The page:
Star Wars: The Bad Batch: “Finale Part 1” review!

The finale of The Bad Batch’s first season is upon us, broken up into two parts, the first of which aired today and the second which airs next week.

And simply put, this episode is the show at its best, featuring emotional stakes, thrilling action, and major reveals. Let’s dive into the review – but as always, full spoilers for this week’s episode are ahead!

Here’s the review for part one of the finale, “Return to Kamino.”


Hunter is in custody, being transported by Crosshair to Kamino. Crosshair activates Hunter’s com, intending to lure the rest of the squad to them, knowing that they will surely come. Back on Ord Mantell, the rest of the Batch are repairing their shuttle, preparing to go after Hunter, when they see that his com has activated.

Arriving at Kamino, Omega directs them to a secret landing pad known only to a select few, and from there they take the tunnel system to Nala Se’s secret lab. There, Omega tells the others that she was born in this lab, and that each of the batch’s genetic modifications happened there too. They also discover that AZI-3 is hiding in the lab, and he reveals to the that the Empire has moved operations off-world. Together, they make their way through the eerily empty hallways, tracking Hunter’s signal, and realize that he’s in the training room.

Knowing it’s a trap, Echo, Tech, and Wrecker go ahead, ordering Omega and AZI-3 to stay behind and, if needed, return to the ship to contact Rex for help. The three clones enter the training room and are immediately surrounded by Crosshair’s squad, and see Crosshair holding Hunter at gunpoint. Hunter and Crosshair share a passionate and emotional conversation, with Crosshair trying to get Hunter and the rest of the squad to join him and finally be all together again. To prove his intentions, Crosshair shoots and kills his own squad members, leaving just him and the Bad Batch together. Hunter refuses to join Crosshair, and at that point a bunch of the training droids spring into action, having been activated by Omega and AZI-3 in an attempt to help. Hunter and Crosshair begin fighting while the rest of the squad deals with the droids, but soon Crosshair begins helping the Bad Batch, with the whole squad fighting alongside one another once again.

Admiral Rampart orders the remaining Imperial forces to leave the city, and Grand Moff Tarkin gives the permission to fire when ready. Rampart orders the Imperial cruisers to move in position to fire on the city. Back in the training facility, the Bad Batch finishes off the droids, and they offer Crosshair the chance to join them, saying it’s just his inhibitor chip making him act this way. He reveals that his chip has been removed and that this is who he is. Hunter stuns him, and they carry Crosshair out as they prepare to leave.

As they are trying to flee the city, however, the Empire fires on it. The Batch – and Omega in particular – are horrified at the destruction it causes and are forced to retreat back inside one of the buildings as the Imperial bombardment devastates the city, causing it to burn and sink.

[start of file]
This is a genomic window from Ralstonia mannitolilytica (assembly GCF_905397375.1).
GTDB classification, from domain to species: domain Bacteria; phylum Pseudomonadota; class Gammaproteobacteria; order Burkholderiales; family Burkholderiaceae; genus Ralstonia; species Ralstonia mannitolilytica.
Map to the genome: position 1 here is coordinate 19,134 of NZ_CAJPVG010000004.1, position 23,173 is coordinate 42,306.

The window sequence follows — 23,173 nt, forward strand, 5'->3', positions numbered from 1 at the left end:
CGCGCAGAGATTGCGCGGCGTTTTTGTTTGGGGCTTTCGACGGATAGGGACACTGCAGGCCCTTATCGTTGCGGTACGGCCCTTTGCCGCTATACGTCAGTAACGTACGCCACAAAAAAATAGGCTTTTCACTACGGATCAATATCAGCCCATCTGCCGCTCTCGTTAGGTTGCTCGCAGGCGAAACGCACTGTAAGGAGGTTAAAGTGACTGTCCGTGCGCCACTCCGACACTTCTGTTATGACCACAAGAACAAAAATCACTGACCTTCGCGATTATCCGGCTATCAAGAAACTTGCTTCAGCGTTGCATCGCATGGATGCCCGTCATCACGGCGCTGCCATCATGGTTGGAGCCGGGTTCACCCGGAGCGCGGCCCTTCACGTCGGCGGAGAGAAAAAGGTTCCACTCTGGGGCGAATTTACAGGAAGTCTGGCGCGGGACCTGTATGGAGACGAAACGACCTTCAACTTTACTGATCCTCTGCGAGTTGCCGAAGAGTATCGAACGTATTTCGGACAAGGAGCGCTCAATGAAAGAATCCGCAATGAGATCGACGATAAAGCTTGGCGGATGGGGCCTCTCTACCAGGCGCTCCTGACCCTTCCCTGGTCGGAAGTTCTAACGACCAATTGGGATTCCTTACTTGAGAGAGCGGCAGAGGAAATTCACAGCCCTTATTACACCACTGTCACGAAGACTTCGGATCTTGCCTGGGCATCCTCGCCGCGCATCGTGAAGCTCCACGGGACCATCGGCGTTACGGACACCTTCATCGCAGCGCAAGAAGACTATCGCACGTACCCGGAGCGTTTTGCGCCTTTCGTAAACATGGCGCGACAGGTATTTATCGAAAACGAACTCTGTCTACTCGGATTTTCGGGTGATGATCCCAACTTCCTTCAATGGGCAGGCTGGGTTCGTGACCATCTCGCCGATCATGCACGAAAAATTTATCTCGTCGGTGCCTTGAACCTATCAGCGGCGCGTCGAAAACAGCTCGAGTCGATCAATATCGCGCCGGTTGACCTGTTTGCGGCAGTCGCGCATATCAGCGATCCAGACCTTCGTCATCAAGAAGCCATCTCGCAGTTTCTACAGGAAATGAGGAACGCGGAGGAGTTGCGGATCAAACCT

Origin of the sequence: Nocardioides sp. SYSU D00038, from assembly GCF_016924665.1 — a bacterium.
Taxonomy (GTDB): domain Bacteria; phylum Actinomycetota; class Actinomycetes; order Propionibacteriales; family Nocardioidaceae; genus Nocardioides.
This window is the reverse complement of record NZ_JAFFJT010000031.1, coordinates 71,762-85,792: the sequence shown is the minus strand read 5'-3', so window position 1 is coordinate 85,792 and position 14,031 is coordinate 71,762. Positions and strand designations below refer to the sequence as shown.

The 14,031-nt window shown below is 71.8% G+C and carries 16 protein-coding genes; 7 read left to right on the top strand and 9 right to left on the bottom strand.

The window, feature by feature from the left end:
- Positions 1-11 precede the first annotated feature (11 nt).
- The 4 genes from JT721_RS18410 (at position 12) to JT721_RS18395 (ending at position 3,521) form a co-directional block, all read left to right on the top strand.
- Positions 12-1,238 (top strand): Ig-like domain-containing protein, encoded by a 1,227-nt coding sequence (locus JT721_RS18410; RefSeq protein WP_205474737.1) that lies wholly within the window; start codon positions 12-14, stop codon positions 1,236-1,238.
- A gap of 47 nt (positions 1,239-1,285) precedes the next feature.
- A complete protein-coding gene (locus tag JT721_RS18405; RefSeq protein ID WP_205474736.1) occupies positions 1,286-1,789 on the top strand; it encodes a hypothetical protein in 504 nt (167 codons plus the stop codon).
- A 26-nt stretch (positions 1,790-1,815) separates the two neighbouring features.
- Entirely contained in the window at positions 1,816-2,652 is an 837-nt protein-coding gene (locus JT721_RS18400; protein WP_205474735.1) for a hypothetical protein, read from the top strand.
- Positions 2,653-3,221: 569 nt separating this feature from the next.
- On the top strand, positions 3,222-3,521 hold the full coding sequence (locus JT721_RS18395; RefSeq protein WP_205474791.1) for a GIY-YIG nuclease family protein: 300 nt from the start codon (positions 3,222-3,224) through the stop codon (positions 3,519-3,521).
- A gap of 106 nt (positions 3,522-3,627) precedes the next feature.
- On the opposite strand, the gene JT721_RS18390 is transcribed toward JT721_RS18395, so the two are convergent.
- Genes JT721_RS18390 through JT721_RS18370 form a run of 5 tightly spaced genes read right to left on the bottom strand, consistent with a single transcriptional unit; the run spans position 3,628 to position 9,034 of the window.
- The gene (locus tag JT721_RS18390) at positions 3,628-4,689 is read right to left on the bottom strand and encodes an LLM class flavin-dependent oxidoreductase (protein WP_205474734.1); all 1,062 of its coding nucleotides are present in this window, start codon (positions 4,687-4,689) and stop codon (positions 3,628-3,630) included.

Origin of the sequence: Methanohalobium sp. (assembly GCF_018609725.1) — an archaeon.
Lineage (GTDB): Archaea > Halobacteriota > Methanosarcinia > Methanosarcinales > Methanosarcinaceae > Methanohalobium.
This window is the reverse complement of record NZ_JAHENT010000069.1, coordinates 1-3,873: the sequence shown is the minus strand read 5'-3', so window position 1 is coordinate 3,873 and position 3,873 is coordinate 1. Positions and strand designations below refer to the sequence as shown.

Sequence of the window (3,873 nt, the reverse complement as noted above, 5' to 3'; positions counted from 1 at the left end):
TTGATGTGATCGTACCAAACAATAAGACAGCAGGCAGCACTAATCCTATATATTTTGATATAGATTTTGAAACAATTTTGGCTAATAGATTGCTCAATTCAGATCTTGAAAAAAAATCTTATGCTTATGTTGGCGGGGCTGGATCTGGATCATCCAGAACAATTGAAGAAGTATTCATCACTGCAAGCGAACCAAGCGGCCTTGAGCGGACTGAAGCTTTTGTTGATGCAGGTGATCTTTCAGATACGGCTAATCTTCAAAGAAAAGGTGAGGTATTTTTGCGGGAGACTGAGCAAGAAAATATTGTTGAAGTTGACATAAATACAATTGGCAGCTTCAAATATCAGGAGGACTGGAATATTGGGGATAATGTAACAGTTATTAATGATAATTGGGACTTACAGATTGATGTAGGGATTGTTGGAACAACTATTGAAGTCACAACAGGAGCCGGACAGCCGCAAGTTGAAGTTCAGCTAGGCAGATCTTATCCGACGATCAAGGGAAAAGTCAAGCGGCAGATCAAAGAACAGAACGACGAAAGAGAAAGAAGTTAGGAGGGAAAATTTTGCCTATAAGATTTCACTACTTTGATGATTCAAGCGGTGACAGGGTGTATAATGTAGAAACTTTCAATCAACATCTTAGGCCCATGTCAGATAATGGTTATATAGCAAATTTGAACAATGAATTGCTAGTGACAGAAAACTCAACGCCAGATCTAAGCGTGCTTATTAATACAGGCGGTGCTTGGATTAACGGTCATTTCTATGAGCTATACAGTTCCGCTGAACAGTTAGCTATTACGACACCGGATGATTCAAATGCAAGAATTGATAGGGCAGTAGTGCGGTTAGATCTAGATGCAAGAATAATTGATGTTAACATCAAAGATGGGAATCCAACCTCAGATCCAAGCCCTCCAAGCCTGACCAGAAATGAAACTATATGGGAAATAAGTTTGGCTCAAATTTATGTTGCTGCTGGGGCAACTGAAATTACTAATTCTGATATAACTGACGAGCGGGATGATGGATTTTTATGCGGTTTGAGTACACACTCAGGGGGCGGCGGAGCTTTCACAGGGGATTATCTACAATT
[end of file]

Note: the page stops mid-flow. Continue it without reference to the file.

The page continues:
This episode was the first of a two-part finale, and it’s going to be a long week to have to wait!! But this episode was absolutely fantastic! There are obviously some pretty massive things that happen, but at the heart of the episode is the relationship between Hunter and Crosshair, so let’s start there.

This episode was incredibly fast-paced and there was a lot that happened, but everything else seemed to be in service of the dynamic between Hunter and Crosshair, which is exactly how it should be and exactly what so much has been building up to this season. Crosshair is clearly hurt by what he perceives to be his squad’s – and thus particularly Hunter’s – betrayal. They left him behind. They didn’t come for him. And the thing that makes this all the more of a gut punch is this: he’s right. I mean, just last episode, Hunter made the decision to go rescue a clone they’d never met, despite not even knowing the situation, and that’s how Hunter was captured. And then this episode, he knew that the rest of the squad would come try to save Hunter, despite it being an obvious trap. There was never any such effort with Crosshair. Nothing. Granted, we also know that the squad didn’t have much choice in the series premiere and had to leave him behind, but they never made any effort to save him.

And that’s what is so beautifully poignant about this episode: Crosshair is, in many ways, right. That doesn’t excuse his actions, but it does help to explain them. And it seems that his plan in this episode is to bring the whole squad together in order to try to unite them once more. He wants to return to his family, but he thinks the only way to do so is to bring them to his side, to have them join the Empire. So we get a moment like The Empire Strikes Back or The Last Jedi (or even the Siege of Mandalore), with Crosshair extending an invitation to join them. He says that he wants to give the squad what they never gave him: a chance. Hunter declines the offer, but makes a counter: if Crosshair joins them, they can help them. They say that it’s just his inhibitor chip that’s making him do this, but that’s when a major reveal happens: Crosshair says his chip has already been removed. This is who he is; it’s not the chip making him act this way. Assuming that’s true, I think it’s a great development. Even though his chip did activate, he’s not being controlled by it any longer. He’s being controlled, motivated, by something else, and it’s the hurt he experienced through his perceived rejection by his squad. In other words, it’s not the chip making him act like this – it’s the actions of the Bad Batch. That’s a very interesting development. (Of course, I do find it interesting that Crosshair rubs his head later on, almost as if he’s experiencing something with the chip, so there could be more to this story, but for now I’m assuming that it’s true and hoping it is)